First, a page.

(Published in the Christian Courier, October 11, 2010)
When you were born, you cried and the world rejoiced. Live your life in such a manner that when you die the world cries and you rejoice. Indian Proverb.
On September 9, 2010, suffering from complications due to Alzheimer’s, Wayne Drost, 71, went home to glory. Without a doubt, he rejoiced to meet his Saviour, but many of us cried. And, perhaps, as the proverb says, on some metaphysical plane, even the world cried. Wayne’s grandson, Alex, hobbling around on crutches at the Philadelphia airport, was met by President Obama himself who stopped to inquire why he was travelling alone in such a condition. Alex replied that he was returning to university after attending his grandfather’s funeral. The President asked him to pass on his condolences to the family. When I heard this remarkable true story, I thought it was fitting: a kind of holy insider joke – the most important leader on the planet pausing to pay his respects to one of God’s most unassuming leaders.
It affirmed what I wanted to do … express my gratitude for Wayne’s life of visionary leadership. He was wholly dedicated to the reformational task of building up Christian institutions in education, in labour, and in the community that would function as living testaments in our secular society to the transforming power of Jesus Christ. Wayne embodied the sacrificial kind of pioneering and persevering leadership that Churchill described: “We make a living by what we get, but we make a life by what we give.”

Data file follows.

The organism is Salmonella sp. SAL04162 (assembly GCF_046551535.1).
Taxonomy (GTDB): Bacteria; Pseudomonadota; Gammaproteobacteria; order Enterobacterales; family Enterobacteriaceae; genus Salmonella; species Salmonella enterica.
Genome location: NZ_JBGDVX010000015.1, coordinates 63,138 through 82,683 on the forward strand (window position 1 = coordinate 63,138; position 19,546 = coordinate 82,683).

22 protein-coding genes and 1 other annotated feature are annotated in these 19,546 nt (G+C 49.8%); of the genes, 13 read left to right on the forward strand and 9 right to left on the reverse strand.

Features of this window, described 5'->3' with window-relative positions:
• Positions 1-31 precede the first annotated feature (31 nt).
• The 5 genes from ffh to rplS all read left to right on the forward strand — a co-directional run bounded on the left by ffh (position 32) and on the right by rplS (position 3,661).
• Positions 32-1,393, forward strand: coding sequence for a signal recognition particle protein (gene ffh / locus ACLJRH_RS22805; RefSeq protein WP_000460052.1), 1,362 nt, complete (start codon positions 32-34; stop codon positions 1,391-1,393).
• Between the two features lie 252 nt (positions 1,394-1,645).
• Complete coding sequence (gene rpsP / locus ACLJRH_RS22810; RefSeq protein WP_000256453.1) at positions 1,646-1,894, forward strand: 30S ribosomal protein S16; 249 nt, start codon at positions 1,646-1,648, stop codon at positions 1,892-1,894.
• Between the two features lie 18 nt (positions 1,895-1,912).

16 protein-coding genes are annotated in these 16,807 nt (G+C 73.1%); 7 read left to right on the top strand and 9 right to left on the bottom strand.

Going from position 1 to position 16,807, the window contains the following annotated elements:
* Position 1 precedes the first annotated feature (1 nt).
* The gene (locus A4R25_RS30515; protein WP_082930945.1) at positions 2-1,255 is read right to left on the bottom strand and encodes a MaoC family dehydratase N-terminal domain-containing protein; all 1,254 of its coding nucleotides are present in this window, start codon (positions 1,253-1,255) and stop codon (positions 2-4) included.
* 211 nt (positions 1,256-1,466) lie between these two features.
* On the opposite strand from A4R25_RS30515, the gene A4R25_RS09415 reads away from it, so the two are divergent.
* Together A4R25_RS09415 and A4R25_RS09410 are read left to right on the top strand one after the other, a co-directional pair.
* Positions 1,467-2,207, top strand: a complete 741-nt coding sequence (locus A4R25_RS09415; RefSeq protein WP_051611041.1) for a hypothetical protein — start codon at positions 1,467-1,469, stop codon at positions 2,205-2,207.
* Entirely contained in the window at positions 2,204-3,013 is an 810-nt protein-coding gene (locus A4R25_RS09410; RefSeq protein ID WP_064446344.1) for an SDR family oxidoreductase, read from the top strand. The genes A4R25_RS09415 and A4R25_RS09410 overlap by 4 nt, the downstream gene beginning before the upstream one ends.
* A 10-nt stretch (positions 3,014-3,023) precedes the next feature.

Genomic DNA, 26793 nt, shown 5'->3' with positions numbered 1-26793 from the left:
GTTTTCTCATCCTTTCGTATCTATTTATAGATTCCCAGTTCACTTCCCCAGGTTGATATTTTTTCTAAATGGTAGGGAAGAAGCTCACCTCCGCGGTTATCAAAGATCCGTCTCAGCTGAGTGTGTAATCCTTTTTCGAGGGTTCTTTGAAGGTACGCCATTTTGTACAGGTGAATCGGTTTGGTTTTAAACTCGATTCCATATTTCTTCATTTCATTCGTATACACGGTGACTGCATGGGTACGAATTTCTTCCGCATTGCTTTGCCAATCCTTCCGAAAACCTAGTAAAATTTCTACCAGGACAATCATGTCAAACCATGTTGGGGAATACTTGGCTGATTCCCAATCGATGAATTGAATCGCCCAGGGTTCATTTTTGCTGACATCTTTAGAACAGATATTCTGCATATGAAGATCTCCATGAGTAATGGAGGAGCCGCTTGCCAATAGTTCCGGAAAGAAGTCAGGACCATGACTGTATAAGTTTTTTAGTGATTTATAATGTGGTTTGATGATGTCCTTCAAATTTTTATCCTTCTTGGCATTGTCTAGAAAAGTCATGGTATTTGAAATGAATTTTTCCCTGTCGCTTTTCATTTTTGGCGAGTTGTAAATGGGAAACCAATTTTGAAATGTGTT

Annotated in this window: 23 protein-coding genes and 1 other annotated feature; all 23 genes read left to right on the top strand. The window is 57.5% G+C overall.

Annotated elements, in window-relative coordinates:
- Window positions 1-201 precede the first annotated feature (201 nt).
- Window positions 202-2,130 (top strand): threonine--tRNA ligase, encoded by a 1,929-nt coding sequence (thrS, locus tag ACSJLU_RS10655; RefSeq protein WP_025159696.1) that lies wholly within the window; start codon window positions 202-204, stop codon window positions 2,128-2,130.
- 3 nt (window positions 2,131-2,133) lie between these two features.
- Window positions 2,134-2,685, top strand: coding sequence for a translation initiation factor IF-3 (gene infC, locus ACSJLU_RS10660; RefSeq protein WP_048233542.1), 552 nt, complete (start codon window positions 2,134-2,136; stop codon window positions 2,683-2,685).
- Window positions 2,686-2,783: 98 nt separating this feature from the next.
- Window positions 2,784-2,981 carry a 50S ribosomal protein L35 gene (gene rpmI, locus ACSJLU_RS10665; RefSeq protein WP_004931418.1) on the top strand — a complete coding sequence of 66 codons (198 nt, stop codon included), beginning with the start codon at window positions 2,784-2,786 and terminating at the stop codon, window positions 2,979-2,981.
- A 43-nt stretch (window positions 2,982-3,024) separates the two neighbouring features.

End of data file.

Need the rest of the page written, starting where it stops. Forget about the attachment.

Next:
I worked with Wayne on the Education Committee of Lambton Christian High School. I remember word for word one sentence that Wayne spoke at a meeting. The committee was having a heated discussion about something that I forget and he said, his brown eyes fierce, “I am so grateful that at the end of the day I can get down on my knees and confess the sins that I commit to my Lord.” That stayed with me. A leader who admits his sin. A leader who knows things will go wrong, but leads anyway.
Wayne was the first principal of London District Christian Secondary School. His impact on the Christian school movement in Ontario cannot be overstated. Gary VanArragon, former principal of Woodland Christian High, remembers Wayne’s influence: “When I became a principal in 1992 and attended principals’ meetings, his vision of leadership in Christian schools did a great deal to give me the courage to lead. In all the years that we worked together, his passion never failed and his commitment to Christian education remained fresh and inspiring to me. I remember high school principals’ meetings … where we spent hours in intense discussions about mission, vision and programs for Christian high schools, discussions in which Wayne played a leading role. I remember his insistence that these conversations not be abstract but focus on the actual operations of our schools. He wanted those schools to be places where students could be trained to be world changers for the kingdom of God, whether they worked on their family farms or were business executives or wherever their life’s path led them.”